Can an artist be a creator of entertaining, technologically inspired, interactive creations that people line up to try, and be, at the same time, a somewhat macabre intellectual with a penchant for social criticism?
Based on the career of the Montreal-based, Mexico City-born artist Rafael Lozano-Hemmer, the answer is yes.
Contradictions are built into the man and the work. Mr. Lozano-Hemmer, 50, is an upbeat, articulate sort whose whole worldview is based on connecting people via science and technology. He’s quick with a smart observation, a follow-up email and a polite social inquiry.
But he also created “Vicious Circular Breathing” (2013), a sealed room filled with human exhalations. Inviting onlookers to enter it and breathe, it includes warnings about asphyxiation, panic and contagion. And he refuses to use it himself.
“It’s absolutely disgusting,” Mr. Lozano-Hemmer said recently, not something frequently heard from, say, Picasso about his latest canvas.
The many sides of the artist will get their widest American exposure with “Rafael Lozano-Hemmer: Pulse,” at the Hirshhorn Museum and Culture Garden, in Washington, from Thursday through April 28.
The show is a greatest-hits of sorts, with just three supersize works, all with “Pulse” in the title. Mr. Lozano-Hemmer works grandly: One of them takes over the whole second floor of the museum.
“They are totally immersive, and I appreciate being able to work on this scale,” he said in an interview in the East Village over the summer, on one of his frequent trips to New York from Montreal.
All three of the works require participation to function: They are powered by the visitors.
“If nobody shows up at the Hirshhorn, there’s no show,” Mr. Lozano-Hemmer added. Based on the interest in his previous exhibitions, that’s not likely to be a problem.
“Pulse Index” (2010) records visitors’ fingerprints and heart rates, displaying the data of the last 765 participants on a large wall. It also has images of their fingers — creating a slightly creepy effect — and graphics that animate the biometric information.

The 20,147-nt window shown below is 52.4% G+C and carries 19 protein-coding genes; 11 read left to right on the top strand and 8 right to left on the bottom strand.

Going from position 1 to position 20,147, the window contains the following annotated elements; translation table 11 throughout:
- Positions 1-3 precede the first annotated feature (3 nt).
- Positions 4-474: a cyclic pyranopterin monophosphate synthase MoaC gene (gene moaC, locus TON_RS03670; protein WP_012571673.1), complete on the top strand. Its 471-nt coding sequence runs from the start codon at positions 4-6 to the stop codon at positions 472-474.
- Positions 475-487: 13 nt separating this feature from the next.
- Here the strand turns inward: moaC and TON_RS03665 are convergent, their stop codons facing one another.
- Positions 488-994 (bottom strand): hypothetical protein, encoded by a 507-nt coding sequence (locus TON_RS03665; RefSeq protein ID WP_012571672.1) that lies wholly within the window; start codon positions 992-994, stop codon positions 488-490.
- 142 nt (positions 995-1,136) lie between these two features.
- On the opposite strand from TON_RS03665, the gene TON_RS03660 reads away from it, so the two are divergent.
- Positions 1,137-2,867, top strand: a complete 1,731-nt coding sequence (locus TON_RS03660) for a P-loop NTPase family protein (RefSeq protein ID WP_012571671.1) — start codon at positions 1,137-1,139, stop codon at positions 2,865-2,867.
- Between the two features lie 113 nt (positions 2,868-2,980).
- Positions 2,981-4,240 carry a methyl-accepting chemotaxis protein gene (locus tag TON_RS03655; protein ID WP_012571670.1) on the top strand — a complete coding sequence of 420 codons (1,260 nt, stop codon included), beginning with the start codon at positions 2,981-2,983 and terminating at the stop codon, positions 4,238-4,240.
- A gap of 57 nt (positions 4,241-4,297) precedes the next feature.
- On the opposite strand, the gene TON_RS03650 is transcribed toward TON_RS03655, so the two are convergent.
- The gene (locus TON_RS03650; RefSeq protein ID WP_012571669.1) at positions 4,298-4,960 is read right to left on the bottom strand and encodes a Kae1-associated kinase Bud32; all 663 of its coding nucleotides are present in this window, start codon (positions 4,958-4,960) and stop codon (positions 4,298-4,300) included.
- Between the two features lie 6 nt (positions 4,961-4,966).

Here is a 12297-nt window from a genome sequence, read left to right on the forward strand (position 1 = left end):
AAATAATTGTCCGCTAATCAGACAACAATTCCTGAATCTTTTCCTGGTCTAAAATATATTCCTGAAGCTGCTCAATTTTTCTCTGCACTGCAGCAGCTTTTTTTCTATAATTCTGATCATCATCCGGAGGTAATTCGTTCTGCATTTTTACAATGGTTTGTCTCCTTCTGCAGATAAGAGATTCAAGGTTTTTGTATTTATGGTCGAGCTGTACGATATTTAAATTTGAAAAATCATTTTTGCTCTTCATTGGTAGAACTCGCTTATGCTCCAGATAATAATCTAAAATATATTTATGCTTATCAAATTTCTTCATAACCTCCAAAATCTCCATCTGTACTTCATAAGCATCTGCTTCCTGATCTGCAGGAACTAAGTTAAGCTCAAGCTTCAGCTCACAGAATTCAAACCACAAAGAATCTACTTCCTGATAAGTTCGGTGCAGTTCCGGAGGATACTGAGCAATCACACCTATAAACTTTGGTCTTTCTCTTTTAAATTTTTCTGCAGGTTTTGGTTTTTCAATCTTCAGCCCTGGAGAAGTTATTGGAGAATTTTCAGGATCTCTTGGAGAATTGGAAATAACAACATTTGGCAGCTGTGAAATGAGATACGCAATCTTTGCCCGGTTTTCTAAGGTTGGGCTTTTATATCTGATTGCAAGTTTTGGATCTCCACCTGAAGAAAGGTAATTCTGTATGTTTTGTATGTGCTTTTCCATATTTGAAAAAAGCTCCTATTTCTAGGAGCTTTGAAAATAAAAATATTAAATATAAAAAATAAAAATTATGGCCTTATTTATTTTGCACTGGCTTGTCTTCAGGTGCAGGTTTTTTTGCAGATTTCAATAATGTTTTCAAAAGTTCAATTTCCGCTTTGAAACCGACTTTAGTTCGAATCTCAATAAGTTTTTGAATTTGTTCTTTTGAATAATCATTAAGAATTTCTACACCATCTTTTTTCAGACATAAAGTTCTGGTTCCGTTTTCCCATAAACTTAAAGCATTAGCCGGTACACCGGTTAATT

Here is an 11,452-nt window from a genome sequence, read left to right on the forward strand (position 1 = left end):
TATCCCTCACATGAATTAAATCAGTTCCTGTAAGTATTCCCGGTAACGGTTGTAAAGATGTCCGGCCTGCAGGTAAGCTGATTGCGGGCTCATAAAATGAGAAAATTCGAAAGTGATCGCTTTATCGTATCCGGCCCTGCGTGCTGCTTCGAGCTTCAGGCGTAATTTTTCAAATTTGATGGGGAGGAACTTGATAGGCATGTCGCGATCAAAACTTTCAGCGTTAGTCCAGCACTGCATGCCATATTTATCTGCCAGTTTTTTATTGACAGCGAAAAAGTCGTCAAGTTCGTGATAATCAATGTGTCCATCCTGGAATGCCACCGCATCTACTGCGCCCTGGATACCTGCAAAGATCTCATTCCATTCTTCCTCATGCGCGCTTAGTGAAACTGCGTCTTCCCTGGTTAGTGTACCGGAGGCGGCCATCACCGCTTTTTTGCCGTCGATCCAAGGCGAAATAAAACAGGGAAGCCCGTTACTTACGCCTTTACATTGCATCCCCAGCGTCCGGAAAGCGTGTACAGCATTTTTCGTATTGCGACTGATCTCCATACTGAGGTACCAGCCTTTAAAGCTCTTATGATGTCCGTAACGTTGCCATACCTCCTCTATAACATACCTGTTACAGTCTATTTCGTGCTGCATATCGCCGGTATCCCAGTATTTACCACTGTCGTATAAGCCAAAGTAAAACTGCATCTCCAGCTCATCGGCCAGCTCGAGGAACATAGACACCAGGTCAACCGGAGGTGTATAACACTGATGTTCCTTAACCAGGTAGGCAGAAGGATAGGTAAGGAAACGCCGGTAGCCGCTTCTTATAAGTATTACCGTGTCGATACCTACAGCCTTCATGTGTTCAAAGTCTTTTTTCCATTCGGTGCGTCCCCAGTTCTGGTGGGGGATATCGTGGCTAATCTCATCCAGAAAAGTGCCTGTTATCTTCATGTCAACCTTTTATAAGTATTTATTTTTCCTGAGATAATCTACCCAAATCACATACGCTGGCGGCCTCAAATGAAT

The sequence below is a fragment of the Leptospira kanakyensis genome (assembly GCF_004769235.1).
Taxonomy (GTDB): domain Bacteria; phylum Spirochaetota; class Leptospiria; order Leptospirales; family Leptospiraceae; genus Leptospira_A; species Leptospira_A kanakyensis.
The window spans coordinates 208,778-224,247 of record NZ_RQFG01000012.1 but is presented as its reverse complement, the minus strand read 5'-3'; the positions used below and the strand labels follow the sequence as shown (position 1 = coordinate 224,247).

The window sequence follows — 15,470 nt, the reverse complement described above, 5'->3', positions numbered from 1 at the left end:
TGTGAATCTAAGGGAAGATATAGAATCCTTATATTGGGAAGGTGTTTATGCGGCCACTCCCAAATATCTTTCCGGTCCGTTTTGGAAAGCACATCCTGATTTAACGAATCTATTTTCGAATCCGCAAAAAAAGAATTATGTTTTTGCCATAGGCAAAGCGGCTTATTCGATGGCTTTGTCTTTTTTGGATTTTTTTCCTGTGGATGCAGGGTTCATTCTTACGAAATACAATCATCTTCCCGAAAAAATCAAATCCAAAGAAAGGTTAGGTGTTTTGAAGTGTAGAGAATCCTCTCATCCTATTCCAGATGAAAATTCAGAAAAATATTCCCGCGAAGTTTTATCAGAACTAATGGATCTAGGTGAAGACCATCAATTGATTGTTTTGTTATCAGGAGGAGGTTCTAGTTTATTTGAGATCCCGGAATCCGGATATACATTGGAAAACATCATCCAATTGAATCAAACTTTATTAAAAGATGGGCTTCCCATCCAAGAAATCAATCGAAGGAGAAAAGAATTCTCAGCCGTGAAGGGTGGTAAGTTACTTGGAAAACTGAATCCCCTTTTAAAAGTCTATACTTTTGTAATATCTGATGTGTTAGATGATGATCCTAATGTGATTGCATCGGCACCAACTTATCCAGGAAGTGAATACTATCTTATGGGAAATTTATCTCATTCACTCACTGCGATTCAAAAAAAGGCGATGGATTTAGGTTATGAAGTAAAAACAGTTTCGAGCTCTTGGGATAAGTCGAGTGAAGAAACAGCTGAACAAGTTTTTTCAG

“Pulse Tank” (2008) converts audience heart rates into waves in a water tank, which then set off a light show, and “Pulse Room” (2006) animates about 300 light bulbs with the same information, collected via a sensor.
Mr. Lozano-Hemmer’s talent is making philosophical ideas somehow literal — the abstract becomes weirdly real, or real with a surreal edge.
Museums, galleries and biennials have flocked to work with him for at least a decade, given that his projects have two levels of appeal: a gee-whiz, hands-on side that brings people in the door, and then a deeper, often darker meaning that can be apprehended by those who choose to linger.
“The idea of being in D.C. and making a project with biometrics — measuring the presence of people and how they are different from each other — seems very relevant now,” Mr. Lozano-Hemmer said.
In the era of “identity control,” he added, “these platforms are for connection and community.”
Surveillance has been an interest of Mr. Lozano-Hemmer’s for decades. In one of his early works, “Vectorial Elevation” (1999), each random internet user could create a light sculpture by controlling 18 searchlights trained on the Zócalo, Mexico City’s central square.
The theme of who is watching us, and how and why we allow it, is shared by many top artists, notably Trevor Paglen, who won a MacArthur Fellowship last year.
Mr. Paglen’s exhibition “Sites Unseen,” at the Smithsonian American Art Museum, is concurrently on view just a few blocks away from the Hirshhorn, creating interesting echoes in the city that is the seat of American government.